The 25th Anniversary celebration of Teach For America is only a few hours old, and already I see from following social media that it has become yet another event where reformsters, like a Top 40 radio station, will play the same songs over and over again until they are hopefully fixed into the brains of the American public:
- Charter schools are "beating the odds."
- Teacher quality is the number one "in-school" factor affecting student success. But teacher education programs are not working and should be replaced with "real" teacher training, like TFA and Relay
- "Choice" is bringing equity to urban schools. So is testing. If you question the proliferation either -- even for your own children -- you're pretty much a classist and/or racist.
- Poverty is not destiny; "miracle" schools are proving poverty's effects can be overcome.
And so on. I find that bromides like these have the primary intent of shutting down critiques of the "reform" movement: for example, if you point out that we really don't know much at all about the vast majority of charter schools...
... or that even the studies charter advocates themselves cite don't show substantial gains for the sector as a whole, or that the "high-performing" charter chains largely get their gains by student sorting on both observed and unobserved variables...
Well, you're obviously a union hack who is protecting the status quo. Because all we need to do is move school governance away from "the blob" and into the marketplace and we'll have equity between urban and suburban districts. After all, teacher quality is so important, and clearly charter teachers are better, because their schools' results are better. Which means the much more awesome staffs at urban charters -- who are far less experienced and have much less training than unionized, ed school-trained, public district school teachers -- have found the secret to overcoming poverty: getting out from under the thumb of the corrupting unions and into prep programs that give them five weeks of summer training...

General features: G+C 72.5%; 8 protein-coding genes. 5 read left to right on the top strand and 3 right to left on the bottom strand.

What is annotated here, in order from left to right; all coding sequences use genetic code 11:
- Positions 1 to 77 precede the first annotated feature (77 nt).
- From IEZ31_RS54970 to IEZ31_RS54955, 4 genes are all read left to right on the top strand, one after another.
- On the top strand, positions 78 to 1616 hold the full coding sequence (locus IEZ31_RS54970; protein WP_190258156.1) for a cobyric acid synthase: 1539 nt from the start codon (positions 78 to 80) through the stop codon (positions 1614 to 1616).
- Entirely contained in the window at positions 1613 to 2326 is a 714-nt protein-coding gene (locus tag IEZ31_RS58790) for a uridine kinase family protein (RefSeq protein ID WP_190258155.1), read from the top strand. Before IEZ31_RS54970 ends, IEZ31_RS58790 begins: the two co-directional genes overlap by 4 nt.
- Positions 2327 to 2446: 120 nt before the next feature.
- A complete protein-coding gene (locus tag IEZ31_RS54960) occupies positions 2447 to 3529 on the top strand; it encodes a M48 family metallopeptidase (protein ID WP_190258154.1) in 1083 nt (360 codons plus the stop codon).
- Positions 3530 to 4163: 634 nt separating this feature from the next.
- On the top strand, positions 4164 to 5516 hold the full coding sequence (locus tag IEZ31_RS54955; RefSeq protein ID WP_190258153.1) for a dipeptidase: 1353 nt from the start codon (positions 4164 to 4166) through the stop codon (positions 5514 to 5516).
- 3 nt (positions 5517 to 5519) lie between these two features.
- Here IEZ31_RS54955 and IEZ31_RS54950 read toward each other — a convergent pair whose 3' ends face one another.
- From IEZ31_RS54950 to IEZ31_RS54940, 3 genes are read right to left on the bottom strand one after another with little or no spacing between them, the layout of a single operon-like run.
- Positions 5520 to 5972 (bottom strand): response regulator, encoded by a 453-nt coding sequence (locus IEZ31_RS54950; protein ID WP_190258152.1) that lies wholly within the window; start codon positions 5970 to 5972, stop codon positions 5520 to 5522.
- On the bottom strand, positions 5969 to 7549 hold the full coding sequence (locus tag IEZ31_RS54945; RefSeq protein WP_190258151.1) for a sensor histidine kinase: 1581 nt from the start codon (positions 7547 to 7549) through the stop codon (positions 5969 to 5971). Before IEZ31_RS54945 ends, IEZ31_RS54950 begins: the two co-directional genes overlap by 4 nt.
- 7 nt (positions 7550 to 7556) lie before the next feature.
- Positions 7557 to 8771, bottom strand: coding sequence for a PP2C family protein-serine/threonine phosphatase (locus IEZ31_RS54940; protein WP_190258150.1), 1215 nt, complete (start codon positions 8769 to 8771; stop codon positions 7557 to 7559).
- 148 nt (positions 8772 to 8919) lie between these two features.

If you follow the arguments of the "reform" movement, you'll know what I'm saying is not a parody -- these people really do believe this stuff. They really do think schools, by themselves, can overcome massive economic inequality, generations of racism, and a social system whose primary task is to replicate itself. They really do think that simply changing the governance structure of a school away from democratic local control to market-based private control will somehow unleash education excellence.
They really do think the quality of teachers is uniformly mediocre, but that it can be improved without spending any additional monies simply by changing incentive structures. They really do think fast turnaround prep programs are perfectly adequate for training people in the incredibly complex art and science of classroom teaching.